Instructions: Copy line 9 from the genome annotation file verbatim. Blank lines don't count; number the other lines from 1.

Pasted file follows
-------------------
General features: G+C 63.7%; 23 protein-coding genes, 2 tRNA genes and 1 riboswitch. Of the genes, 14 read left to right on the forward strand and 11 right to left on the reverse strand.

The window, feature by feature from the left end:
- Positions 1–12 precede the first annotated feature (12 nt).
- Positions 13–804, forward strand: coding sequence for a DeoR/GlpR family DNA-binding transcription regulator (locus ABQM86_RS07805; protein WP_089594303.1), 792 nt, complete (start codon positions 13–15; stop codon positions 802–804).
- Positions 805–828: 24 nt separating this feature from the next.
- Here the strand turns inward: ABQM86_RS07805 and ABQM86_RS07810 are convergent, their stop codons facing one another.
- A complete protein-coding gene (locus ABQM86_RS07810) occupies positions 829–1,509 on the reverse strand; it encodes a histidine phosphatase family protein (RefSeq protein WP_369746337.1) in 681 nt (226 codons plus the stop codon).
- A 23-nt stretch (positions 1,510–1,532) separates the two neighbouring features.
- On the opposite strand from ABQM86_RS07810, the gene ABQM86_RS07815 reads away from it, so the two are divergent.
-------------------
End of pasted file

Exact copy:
- On the opposite strand from ABQM86_RS07810, the gene ABQM86_RS07815 reads away from it, so the two are divergent.